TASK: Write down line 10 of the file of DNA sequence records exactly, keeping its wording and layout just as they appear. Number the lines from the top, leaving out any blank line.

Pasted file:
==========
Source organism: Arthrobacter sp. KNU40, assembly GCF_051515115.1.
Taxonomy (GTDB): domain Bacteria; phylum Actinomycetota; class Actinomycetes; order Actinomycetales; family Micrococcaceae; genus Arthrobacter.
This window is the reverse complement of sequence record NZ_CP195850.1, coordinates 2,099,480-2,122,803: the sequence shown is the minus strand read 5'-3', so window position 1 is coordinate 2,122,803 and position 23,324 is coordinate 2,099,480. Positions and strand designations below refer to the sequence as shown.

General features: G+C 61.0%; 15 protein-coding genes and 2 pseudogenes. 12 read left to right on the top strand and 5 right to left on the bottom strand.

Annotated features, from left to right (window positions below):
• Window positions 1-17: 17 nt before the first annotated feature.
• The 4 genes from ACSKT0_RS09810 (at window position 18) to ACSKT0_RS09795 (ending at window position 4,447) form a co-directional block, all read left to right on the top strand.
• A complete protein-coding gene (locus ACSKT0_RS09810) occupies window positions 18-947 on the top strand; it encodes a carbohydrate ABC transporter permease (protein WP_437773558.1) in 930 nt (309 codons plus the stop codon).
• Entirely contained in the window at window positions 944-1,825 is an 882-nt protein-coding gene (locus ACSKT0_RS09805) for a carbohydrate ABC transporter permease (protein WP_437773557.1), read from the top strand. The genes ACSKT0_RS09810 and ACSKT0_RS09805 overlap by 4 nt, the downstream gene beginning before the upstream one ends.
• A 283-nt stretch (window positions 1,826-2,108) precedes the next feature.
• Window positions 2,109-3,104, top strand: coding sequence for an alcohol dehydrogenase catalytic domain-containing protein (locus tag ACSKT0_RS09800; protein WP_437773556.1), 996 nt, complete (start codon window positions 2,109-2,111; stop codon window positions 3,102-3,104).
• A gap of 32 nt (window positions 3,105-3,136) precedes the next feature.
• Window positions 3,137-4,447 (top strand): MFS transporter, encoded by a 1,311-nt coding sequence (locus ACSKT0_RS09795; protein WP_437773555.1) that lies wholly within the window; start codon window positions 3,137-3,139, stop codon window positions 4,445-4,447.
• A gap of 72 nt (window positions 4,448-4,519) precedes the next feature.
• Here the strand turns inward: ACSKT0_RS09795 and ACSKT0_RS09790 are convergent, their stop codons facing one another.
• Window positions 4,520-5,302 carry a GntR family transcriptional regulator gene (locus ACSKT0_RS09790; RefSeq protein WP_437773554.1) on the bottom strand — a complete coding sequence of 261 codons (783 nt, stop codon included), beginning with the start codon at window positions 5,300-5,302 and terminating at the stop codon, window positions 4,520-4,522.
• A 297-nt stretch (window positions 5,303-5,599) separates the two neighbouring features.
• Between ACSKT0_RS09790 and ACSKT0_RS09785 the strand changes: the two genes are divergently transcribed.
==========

• A 283-nt stretch (window positions 1,826-2,108) precedes the next feature.